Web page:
States are Harnessing the Benefits of Video to Boost Outreach and Enrollment

Have you ever watched an instructional video about how to cut an avocado? Or how to change a car tire? Even short, explanatory videos about some of the simplest tasks can garner thousands of views from individuals looking to learn a new skill. The complexities of Medicaid and the Children’s Health Insurance Program (CHIP) are no different. During our recent outreach and enrollment assistance scan, we found that about half the states are utilizing video to show in real time helpful concepts related to enrolling and renewing Medicaid and CHIP coverage.

Almost all states have an online portal where individuals can apply for and manage their Medicaid and CHIP benefits, and often other benefits such as food assistance, as well. In fact, the only way to apply online in any state is by first creating an account in order to complete the application. Given that the majority of states (41) have a YouTube channel, many have taken advantage of the platform to post videos that explain the online portal and/or how to create an account. As an example, Tennessee has an 8-minute video explaining their portal – TennCare Connect – and a 4-minute video about how to set up an online account.

Several states have created videos with step-by-step instructions on how to complete and submit Medicaid and CHIP applications. Medicaid and CHIP eligibility processes are often cumbersome and confusing, and these how-to videos help walk applicants and enrollees through various processes to enroll or retain coverage. Maine has a 3-part series narrated by a single mother with a 7-year-old son living in Lewiston who walks viewers through how to complete an online benefits application on My Maine Connection. Creating videos that showcase the online portal and walk through the necessary steps to apply are a great way to save families confusion and frustration when trying to figure out who’s eligible and how to enroll. Other online tutorials, such as this video from Delaware, describe the various ways someone can submit an application, including in-person, via mail, or via fax.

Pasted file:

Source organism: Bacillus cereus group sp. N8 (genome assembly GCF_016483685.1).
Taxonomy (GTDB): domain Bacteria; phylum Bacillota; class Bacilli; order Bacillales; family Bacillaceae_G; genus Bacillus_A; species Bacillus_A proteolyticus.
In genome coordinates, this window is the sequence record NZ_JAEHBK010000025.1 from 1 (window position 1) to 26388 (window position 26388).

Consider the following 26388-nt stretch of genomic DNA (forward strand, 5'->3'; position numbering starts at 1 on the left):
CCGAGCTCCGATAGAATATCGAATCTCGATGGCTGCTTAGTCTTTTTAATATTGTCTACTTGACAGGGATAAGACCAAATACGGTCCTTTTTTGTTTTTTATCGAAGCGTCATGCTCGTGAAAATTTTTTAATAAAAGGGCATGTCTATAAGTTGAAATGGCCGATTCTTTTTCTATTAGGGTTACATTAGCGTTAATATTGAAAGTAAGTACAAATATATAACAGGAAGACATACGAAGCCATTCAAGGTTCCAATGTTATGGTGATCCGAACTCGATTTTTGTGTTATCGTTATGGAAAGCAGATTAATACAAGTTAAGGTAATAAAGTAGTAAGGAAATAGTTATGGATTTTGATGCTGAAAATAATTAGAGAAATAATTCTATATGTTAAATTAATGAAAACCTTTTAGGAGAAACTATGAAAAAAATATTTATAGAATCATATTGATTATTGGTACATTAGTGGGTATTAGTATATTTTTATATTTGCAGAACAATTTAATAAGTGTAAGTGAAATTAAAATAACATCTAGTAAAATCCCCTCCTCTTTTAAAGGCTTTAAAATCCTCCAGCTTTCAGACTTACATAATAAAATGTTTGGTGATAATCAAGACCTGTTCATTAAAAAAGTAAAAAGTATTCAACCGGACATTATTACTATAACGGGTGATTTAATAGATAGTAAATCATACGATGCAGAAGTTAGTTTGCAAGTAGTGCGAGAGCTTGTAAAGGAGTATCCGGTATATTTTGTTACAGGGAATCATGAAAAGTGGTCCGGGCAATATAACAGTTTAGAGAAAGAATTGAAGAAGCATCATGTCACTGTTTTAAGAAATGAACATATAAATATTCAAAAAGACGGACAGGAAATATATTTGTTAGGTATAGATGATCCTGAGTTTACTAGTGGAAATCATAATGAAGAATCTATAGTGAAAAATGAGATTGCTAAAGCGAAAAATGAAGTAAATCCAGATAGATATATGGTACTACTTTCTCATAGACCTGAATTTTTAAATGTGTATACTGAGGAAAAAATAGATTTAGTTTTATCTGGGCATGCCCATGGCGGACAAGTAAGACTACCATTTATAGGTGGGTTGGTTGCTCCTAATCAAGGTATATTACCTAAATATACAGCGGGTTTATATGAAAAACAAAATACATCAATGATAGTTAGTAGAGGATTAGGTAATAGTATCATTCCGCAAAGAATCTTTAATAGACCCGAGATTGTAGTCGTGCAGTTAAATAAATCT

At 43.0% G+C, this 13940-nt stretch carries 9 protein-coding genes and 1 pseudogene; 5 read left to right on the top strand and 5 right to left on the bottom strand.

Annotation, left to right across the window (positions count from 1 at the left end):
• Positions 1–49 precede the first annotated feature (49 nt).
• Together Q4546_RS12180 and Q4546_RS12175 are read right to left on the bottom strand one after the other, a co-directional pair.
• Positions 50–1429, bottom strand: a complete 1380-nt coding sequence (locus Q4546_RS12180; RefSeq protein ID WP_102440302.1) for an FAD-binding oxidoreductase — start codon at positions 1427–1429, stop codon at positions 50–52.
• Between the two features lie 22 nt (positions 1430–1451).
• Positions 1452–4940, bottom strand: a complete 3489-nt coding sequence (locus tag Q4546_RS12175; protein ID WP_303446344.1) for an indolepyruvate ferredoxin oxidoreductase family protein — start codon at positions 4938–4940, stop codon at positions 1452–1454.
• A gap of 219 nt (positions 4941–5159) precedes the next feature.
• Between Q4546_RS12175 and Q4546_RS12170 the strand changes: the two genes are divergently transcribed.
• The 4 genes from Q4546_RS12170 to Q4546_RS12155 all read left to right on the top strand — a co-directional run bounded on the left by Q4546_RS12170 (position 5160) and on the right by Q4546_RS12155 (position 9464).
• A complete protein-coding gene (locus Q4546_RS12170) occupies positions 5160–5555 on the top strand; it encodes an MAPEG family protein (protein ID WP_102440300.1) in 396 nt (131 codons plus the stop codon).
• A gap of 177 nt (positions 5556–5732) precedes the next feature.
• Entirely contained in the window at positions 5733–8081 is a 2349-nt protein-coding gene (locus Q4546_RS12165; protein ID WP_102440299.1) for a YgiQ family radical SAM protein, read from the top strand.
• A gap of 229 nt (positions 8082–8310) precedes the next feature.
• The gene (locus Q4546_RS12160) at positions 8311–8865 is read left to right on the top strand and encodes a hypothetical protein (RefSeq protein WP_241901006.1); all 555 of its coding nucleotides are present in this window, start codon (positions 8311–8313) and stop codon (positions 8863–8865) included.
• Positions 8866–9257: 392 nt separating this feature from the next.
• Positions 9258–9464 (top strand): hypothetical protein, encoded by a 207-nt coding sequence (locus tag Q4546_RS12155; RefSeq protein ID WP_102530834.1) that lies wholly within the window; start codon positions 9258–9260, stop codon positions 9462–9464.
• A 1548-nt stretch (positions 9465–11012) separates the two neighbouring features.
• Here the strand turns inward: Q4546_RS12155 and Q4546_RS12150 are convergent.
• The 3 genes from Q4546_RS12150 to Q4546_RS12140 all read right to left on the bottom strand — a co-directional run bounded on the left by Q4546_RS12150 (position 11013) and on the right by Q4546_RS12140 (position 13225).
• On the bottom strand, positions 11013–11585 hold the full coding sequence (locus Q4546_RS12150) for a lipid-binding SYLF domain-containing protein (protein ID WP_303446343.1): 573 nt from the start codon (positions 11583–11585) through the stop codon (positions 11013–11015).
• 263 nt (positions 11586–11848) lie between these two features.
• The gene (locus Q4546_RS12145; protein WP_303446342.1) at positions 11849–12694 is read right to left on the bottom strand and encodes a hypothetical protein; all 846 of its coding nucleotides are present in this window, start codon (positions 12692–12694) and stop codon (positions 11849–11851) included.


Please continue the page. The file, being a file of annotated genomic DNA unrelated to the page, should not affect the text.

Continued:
More than half of the states post how-to videos on renewals. This was the only aspect of the state outreach snapshot where we researched unwinding-related content because we wanted to assess whether states developed more content for unwinding renewals than annual renewals. We found that 11 states had videos for annual renewals, 27 states had videos for unwinding-specific renewals, 8 states had both, and 19 states had neither. The infusion of funding for unwinding-related activities and concern over the potential for significant coverage losses likely allowed for more content to be developed. States should repurpose these videos into evergreen content, focused on how to complete annual renewals.

Once created, how-to videos provide a long-lasting way for states to help individuals navigate online portals, benefit applications, and renewals. Longer how-to videos can be repurposed into short, bite-sized content pieces that work well on social media. Often instructional videos can encourage individuals to apply or renew coverage. These videos also simplify complicated processes and take some burden off state agencies by reducing manual data entry or time spent on the phone helping someone through the process. States without instructional videos would do well to take a play from other states’ playbooks by using the popularity and widespread reach of social media to reduce administrative burden for beneficiaries and state workers alike.